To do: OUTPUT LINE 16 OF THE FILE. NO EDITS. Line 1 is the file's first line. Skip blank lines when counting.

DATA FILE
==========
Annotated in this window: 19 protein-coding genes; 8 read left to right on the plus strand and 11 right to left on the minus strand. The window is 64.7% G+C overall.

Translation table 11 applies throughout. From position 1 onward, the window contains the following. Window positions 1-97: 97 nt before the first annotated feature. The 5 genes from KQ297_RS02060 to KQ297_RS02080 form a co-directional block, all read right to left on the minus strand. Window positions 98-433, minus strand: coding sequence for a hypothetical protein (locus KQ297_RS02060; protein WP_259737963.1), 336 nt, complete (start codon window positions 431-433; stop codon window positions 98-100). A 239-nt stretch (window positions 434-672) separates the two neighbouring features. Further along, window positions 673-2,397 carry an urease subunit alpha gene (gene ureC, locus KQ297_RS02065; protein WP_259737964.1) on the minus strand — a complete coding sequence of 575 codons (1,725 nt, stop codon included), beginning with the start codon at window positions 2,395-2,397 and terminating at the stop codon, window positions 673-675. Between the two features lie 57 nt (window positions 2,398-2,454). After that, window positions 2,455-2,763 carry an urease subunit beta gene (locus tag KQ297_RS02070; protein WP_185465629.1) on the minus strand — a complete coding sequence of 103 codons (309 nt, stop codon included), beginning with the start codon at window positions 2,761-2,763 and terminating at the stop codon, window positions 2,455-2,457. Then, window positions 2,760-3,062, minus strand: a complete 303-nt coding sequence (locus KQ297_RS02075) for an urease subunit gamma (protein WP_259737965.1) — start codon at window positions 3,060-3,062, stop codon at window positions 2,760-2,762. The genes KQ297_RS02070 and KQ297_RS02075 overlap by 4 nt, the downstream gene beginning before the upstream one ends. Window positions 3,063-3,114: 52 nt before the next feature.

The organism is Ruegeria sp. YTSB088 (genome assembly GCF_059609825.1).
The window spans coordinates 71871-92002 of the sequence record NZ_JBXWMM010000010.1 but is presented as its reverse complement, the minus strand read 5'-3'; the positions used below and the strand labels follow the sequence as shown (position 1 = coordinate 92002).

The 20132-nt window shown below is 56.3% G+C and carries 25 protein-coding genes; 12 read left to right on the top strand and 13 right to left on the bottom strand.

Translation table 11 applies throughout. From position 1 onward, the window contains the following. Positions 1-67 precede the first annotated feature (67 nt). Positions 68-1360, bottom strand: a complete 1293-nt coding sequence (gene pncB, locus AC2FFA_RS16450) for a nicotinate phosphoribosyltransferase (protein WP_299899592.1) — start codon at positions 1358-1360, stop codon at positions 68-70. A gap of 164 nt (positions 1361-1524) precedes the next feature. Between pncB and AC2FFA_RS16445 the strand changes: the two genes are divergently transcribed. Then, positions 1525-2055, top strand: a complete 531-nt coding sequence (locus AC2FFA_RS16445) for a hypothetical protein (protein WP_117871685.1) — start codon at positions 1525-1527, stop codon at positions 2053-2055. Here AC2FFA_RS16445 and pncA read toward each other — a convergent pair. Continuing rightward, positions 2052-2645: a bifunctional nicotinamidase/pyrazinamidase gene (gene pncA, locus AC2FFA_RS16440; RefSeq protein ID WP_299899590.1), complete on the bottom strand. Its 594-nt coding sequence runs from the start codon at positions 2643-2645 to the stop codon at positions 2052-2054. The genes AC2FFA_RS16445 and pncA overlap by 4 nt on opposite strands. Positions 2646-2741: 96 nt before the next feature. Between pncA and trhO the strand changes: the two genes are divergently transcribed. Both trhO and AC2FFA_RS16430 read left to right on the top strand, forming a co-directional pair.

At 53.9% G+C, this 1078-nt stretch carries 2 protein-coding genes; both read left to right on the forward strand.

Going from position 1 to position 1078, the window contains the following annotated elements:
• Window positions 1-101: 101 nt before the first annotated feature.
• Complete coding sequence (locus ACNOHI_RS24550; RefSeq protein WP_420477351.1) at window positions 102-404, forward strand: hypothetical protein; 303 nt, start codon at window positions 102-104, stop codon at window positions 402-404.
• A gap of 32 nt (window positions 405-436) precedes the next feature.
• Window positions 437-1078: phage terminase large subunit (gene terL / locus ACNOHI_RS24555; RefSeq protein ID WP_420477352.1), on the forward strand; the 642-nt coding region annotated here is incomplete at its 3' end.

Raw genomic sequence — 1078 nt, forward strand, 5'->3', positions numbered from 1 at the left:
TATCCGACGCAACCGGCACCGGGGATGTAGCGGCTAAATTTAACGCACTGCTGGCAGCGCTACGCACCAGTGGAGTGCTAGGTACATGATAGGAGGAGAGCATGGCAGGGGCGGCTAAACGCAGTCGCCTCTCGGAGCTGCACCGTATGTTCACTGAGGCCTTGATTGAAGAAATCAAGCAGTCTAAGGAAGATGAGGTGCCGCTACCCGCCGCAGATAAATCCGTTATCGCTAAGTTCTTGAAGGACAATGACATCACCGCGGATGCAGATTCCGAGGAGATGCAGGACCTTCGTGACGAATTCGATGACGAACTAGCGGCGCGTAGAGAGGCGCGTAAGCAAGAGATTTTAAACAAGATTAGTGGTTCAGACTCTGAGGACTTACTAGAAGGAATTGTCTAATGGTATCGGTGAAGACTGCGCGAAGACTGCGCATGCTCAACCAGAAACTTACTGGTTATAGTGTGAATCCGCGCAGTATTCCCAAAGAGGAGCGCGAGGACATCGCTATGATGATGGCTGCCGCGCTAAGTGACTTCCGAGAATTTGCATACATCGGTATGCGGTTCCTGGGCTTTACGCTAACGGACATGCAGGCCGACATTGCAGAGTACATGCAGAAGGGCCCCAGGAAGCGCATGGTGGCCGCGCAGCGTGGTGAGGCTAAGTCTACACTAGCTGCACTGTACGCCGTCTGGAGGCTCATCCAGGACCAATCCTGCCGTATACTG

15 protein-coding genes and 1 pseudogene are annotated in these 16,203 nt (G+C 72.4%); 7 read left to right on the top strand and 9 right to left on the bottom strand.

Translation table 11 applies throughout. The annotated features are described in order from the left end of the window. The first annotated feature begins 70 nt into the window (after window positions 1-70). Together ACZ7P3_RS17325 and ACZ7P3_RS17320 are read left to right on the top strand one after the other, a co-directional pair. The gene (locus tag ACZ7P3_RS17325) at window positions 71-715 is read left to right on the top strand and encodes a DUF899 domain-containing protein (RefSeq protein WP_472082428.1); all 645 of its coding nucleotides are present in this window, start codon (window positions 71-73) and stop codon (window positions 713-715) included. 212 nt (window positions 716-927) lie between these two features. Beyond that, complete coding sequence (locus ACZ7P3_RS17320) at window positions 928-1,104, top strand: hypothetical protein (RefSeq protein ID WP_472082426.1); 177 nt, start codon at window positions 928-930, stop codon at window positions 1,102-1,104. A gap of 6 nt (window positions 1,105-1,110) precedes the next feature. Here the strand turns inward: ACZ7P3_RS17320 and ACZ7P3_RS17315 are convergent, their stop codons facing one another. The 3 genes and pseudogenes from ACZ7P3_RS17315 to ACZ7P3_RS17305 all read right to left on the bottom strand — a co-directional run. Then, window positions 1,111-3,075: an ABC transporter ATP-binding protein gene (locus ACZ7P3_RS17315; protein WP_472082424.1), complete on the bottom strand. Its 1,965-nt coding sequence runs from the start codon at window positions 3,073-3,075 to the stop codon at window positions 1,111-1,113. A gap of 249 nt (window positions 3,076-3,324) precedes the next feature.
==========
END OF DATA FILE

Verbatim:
Translation table 11 applies throughout. The annotated features are described in order from the left end of the window. The first annotated feature begins 70 nt into the window (after window positions 1-70). Together ACZ7P3_RS17325 and ACZ7P3_RS17320 are read left to right on the top strand one after the other, a co-directional pair. The gene (locus tag ACZ7P3_RS17325) at window positions 71-715 is read left to right on the top strand and encodes a DUF899 domain-containing protein (RefSeq protein WP_472082428.1); all 645 of its coding nucleotides are present in this window, start codon (window positions 71-73) and stop codon (window positions 713-715) included. 212 nt (window positions 716-927) lie between these two features. Beyond that, complete coding sequence (locus ACZ7P3_RS17320) at window positions 928-1,104, top strand: hypothetical protein (RefSeq protein ID WP_472082426.1); 177 nt, start codon at window positions 928-930, stop codon at window positions 1,102-1,104. A gap of 6 nt (window positions 1,105-1,110) precedes the next feature. Here the strand turns inward: ACZ7P3_RS17320 and ACZ7P3_RS17315 are convergent, their stop codons facing one another. The 3 genes and pseudogenes from ACZ7P3_RS17315 to ACZ7P3_RS17305 all read right to left on the bottom strand — a co-directional run. Then, window positions 1,111-3,075: an ABC transporter ATP-binding protein gene (locus ACZ7P3_RS17315; protein WP_472082424.1), complete on the bottom strand. Its 1,965-nt coding sequence runs from the start codon at window positions 3,073-3,075 to the stop codon at window positions 1,111-1,113. A gap of 249 nt (window positions 3,076-3,324) precedes the next feature.